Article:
Mexican food has a wide-reaching influence in American culture. In fact, Borracha’s Mexican-inspired dishes and drink menu are just one instance of how Mexican flavors and traditions are celebrated here in the United States.
Emergence of Mexican Restaurants
It’s no secret that foods like tacos, nachos, and guacamole are a huge hit here in the United States. If you sit down at any restaurant, you can probably find a dish on the menu that has been influenced by Mexican food. But it may be easiest to see the wide-reaching influence of Mexican foods here in the US simply by looking at the number of Mexican restaurants in the country.
In 2017, there were an incredible 59,800 Mexican restaurants in the United States, making up almost 9% of all of the restaurants in the country. Clearly, Mexican food has made quite an impact on the country.
Food Trucks and Farmers Markets
Mexican food has influenced American culture so greatly that you may not even be aware of traditions that actually originated in Mexico. Between the 1870s and the 1940s, tamale men sold their goods on street corners. In Los Angeles, though, these men started to use 8-foot-long wagons to sell not just tamales, but also Mexican stews and tacos.
A few decades later, these wagons had evolved into trucks. At first, people looking to sell their food used old ice cream trucks, and then the more traditional food truck was born.
Did you know that farmers markets are also a part of Mexican culture? Called mercados or tianguis, farmers markets in Mexico are rich sources of local culture. Filled with bright colors, delicious foods, and countless vendors, these markets bring together a great sampling of Mexican foods, arts, and crafts.
Vegan and Vegetarian Dishes
Many vegan and vegetarian dishes here in the United States have also been influenced by Mexican food. Vegans and vegetarians avoid meat dishes, and vegans also avoid dishes containing eggs, dairy, and honey. Many Mexican dishes contain popular ingredients like rice, beans, and fruits, making them naturally vegan. They also make use of strong spices to create an appealing flavor.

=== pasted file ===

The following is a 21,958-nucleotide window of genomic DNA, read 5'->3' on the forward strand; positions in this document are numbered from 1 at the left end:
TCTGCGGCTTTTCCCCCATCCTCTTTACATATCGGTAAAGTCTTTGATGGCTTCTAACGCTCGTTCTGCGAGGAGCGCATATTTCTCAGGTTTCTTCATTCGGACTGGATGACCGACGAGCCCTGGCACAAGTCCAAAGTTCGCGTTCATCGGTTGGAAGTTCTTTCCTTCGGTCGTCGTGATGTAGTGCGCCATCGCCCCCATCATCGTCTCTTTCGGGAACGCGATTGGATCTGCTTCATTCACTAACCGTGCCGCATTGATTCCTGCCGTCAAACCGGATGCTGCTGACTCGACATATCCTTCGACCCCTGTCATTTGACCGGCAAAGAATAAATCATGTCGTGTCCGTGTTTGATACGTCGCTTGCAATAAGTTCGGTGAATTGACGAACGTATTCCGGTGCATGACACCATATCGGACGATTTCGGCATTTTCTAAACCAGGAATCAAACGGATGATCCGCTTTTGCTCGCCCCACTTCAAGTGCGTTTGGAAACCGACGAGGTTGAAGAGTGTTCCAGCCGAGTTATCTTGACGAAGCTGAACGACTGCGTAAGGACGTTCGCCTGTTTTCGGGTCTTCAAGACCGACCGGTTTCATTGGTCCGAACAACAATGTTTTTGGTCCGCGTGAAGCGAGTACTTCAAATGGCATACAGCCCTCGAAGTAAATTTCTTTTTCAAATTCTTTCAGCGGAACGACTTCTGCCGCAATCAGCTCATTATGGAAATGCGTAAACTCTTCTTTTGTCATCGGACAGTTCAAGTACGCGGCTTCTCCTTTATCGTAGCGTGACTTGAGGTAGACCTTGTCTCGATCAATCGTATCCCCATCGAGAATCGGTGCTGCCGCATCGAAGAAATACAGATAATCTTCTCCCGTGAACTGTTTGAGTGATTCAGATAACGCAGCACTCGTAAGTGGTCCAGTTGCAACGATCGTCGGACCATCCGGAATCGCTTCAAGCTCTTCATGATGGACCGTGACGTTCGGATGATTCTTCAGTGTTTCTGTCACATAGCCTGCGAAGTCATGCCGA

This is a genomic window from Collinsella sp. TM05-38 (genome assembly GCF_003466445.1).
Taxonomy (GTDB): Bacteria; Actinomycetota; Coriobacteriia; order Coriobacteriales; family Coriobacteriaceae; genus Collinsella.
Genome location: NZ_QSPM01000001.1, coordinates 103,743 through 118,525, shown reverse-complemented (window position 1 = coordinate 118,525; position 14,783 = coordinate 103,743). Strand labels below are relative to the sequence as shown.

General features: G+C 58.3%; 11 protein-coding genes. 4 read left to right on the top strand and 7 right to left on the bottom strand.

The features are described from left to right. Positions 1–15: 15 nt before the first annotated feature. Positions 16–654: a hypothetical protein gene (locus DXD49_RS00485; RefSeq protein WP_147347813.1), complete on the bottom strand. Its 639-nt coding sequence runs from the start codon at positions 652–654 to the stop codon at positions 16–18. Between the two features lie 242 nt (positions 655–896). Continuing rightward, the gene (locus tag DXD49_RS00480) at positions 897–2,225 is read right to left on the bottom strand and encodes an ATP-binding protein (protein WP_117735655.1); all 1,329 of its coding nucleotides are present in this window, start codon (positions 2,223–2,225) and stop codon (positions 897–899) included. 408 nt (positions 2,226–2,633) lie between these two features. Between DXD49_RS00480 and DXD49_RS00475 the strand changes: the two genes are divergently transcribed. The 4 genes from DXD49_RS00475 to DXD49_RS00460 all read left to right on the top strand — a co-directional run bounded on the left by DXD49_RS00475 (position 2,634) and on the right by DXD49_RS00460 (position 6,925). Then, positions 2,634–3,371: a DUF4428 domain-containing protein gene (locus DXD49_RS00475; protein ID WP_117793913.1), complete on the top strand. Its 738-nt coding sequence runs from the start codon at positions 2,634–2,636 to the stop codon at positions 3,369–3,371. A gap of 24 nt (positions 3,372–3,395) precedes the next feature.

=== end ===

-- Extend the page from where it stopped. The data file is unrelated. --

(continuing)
With many Mexican dishes being naturally vegan, it only made sense for American vegans and vegetarians to adopt these dishes, or to create varieties of them.
While Mexican food has certainly influenced American culture, American culture has influenced the food, in turn. American versions of dishes like fajitas, quesadillas, burritos, chili, and salsa are all altered a bit with our own flavor preferences, so they aren’t quite the dishes that you would actually find in Mexico. For instance, American dishes tend to be fired up with hot peppers, whereas in Mexico, the dishes aren’t served with so much of a kick. Americans also tend to put lots of cheese and sauce on every dish, where Mexican tradition is a bit more restrained.
If you’re looking to have a Mexican dish that’s close to the real thing, guacamole is a safe bet. Mexican chefs prepare guacamole with a traditional lava stone mortar and pestle. While you may not find that attention to detail here in the United States, the ingredients and consistency should be pretty close – especially if you go to a restaurant that stays true to its Mexican heritage, like Borracha.
With Mexican food being such a popular choice in American culture, these influences don’t just show up in local restaurants or at the supermarket checkout. Mexican food has become imbued in American snacking habits, and it’s now reflected in a truly American tradition – Super Bowl snacks. The Snack Food Association states that Americans consume about 8.2 million pounds of tortilla chips (paired with cheese, beans, onions, and more to make delicious nachos) on Super Bowl Sunday alone. It’s hard to picture Super Bowl Sunday without a massive plate of nachos, after all, and we now enjoy traditional Mexican foods without them feeling exotic. In fact, they feel like just another part of our culture.
But Mexican food is present in American culture in other ways, too. A quick glance at social media reveals that Mexican foods are revered here in the US. Just think of the hashtags like #MargaritaMonday, #TacoTuesday, #TequilaTuesday, or #FajitaFriday. Plus, we celebrate National Taco Day in the US. Mexican food is a common thread here in US culture, and – lucky for us – this delicious influence is here to stay.
The Mazatlan Post